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and completed in another it shall be deemed to have been committed in either, and may be dealt with, inquired of, tried, determined, and punished in either district, in the same manner as if it had been actually and wholly committed therein.'. This provision takes an emphasis of signification from the fact that it was originally a part of the same section of the statute which defined conspiracythat is section 30 of the act of March 2, 1867, 14 Stat. 484, c. 169. Nor has the provision lost the strength of meaning derived from such association by its subsequent separation, for it is provided in section 5600 of the Revised Statutes that "The arrangement and classification of the several sections of the revision have been made for the more convenient and orderly arrangement of the same, and therefore no inference or presumption of a legislative construction is to be drawn by reason of the title, under which any particular section is placed.'
To the same effect was Buck Stove and Range Co., 226 U. S. 205; U. S. v. Marsh, 106 Fed. 474; U. S. v. Thomas, 145 Fed. 74.
Also, King v. McLean Asylum (64 Fed. 331), in which it was said:
"This section (5600) is expressly limited to arrangement and classification, and does not extend to changes in phraseology."
Page v. Burnstine, 102 U. S. 664 This was an appeal from a decree of the Supreme Court for the District of Columbia dismissing a bill by the personal representatives of Robert C. Page to recover for the estate the value of a life insurance policy issued November 22, 1866, over and above amounts due Burnstine for loans made by him to Page on the policy. Loans were made from time to time and assignments taken to the extent of lender's interest. On January 7, 1873, assignment of the policy was madę purporting to transfer Page's entire interest. Plaintiffs admitted Burnstine's interest but prayed an accounting. The defendant resisted the suit on the ground that at the death of Page he was the absolute owner of the policy and entitled to all the proceeds. The life insurance company paid the amount due on the policy into court abiding the result of the suit. Some depositions were taken, among them being one of Burnstine with reference to the loans and the several assignments. As to this, plaintiffs contended Burnstine could not testify as to any transaction with or statement by the deceased unless called on by them or required by the court, relying on section 858 of the Revised Statutes. Defendant contended that his right to testify was determined by Sections 876 and 877 of the Revised Statutes relating to the District of Columbia. Plaintiff's bill was dismissed and appeal taken to the United States Supreme Court, where the decree was reversed and the cause remanded directing an account of the amount due Burnstine for loans or other payments made to keep the policy in force, and holding that Burnstine could not testify in the suit on his own motion.
In view of the conflict between sections 876 and 877 of the Revised Statutes for the District of Columbia and section 858 of the Revised Statutes of the United States, the Supreme Court examined the legislative history of the basic statutes to determine the intent of Congress. The act of July 2, 1864, relating to the law of evidence in the District was carried into the Revised Statutes for the District of Columbia as sections 876 and 877, without change; the third section of the act of July 2, 1864, with respect to appropriations, and the amending act of March 3, 1865, were carried into the Revised Statutes of the United States as section 858, without change; and the act of February 21, 1871, was carried into the Revised Statutes for the District of Columbia as section 93. The court said that by the third section of the act of July 2, 1864, and the amending act of March 3, 1865, witnesses could not testify in such a case; that the act of February 21, 1871, made the rule applicable to the courts of the District of Columbia unless locally inapplicable, which it was not; and that this was the law as it existed at the time the two revisions went into effect. It said these provisions having been carried into the two revisions, respectively, without change, Congress did not intend to change the law with respect to the rule of evidence in the District of Columbia, having so provided by section 1296 of the Revision for the District and by section 5600 of the Revised Statutes of the United States. In this connection the court said:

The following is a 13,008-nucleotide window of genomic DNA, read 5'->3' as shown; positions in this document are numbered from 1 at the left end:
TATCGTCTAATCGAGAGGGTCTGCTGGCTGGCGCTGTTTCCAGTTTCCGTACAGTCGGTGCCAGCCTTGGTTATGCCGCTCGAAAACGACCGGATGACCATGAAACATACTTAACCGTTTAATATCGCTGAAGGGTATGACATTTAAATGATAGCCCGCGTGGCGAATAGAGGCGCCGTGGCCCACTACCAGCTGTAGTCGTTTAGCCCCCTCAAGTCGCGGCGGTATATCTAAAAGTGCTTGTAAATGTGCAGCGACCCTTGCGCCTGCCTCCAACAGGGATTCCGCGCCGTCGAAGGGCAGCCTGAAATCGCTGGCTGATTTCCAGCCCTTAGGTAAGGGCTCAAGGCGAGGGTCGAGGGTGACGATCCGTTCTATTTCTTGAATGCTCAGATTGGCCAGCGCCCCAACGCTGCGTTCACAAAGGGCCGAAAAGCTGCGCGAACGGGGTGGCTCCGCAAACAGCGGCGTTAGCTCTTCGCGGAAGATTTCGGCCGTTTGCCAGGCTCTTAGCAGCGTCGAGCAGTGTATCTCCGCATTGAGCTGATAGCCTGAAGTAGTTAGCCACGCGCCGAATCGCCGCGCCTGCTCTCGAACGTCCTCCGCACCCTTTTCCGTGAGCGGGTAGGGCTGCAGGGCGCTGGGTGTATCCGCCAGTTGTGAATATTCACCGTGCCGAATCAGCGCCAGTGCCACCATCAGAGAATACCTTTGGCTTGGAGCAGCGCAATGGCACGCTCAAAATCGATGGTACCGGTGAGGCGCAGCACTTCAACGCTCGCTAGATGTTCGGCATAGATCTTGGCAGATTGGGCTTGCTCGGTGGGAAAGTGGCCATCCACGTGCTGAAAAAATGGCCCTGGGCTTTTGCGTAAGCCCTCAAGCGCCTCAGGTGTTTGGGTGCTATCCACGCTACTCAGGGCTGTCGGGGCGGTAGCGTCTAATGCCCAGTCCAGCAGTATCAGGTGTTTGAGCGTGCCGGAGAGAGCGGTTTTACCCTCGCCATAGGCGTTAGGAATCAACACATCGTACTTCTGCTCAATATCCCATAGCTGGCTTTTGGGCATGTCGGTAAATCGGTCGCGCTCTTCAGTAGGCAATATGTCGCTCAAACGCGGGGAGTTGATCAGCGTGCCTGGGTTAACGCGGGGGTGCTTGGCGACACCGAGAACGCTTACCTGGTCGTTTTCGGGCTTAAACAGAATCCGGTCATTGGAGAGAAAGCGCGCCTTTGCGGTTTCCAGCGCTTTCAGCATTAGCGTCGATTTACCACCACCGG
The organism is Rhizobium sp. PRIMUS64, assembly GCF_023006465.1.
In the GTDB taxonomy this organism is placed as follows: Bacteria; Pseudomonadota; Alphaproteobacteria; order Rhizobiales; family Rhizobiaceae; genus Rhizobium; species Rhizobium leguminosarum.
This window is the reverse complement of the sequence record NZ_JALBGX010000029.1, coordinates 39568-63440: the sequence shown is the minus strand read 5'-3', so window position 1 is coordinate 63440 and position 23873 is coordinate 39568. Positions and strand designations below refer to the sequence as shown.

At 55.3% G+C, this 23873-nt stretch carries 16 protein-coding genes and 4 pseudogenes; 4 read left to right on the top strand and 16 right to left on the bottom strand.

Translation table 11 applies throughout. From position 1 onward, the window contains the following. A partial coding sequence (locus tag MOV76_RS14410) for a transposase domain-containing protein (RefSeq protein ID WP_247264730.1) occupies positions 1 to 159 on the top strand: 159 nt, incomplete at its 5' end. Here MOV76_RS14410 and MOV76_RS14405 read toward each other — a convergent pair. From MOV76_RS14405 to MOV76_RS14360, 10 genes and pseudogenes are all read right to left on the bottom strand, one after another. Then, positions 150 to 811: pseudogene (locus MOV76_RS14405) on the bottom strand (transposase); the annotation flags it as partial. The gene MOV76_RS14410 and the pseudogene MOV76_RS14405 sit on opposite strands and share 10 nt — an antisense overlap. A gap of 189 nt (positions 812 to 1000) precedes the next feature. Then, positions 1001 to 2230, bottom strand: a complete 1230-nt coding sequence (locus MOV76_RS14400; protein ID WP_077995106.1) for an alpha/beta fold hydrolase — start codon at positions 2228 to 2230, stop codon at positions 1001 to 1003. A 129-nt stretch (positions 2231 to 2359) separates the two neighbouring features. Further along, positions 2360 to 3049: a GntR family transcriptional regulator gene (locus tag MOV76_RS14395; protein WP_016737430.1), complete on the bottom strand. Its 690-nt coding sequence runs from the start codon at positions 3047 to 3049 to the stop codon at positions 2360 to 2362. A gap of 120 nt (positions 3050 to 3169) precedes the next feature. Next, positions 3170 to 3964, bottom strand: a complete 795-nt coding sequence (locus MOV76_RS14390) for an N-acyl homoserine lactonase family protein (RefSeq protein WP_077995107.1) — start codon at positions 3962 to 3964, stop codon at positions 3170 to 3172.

“We should not, therefore, permit the mere collocation of rearrangement of the previous statutes in the new revisions, adopted on the same day, to operate to change the law, and thereby defeat the will of Congress
*. For these reasons, we are of the opinion that Burnstine could not, on his own motion, testify as to any transaction with, or statement by, the decedent, Page. His deposition as to such transactions, and statements, must be excluded from consideration” (in the further proceedings in the lower court).
McDonald v. Hovey, 110 U. S. 619 Appeal from the Supreme Court of the District of Columbia.
A decree was rendered April 17, 1878, and appeal was taken September 6, 1883. Defendant was sued in New York City upon the decree, judgment rendered against him, and he was thrown into jail, 1879. Appeal having been taken 5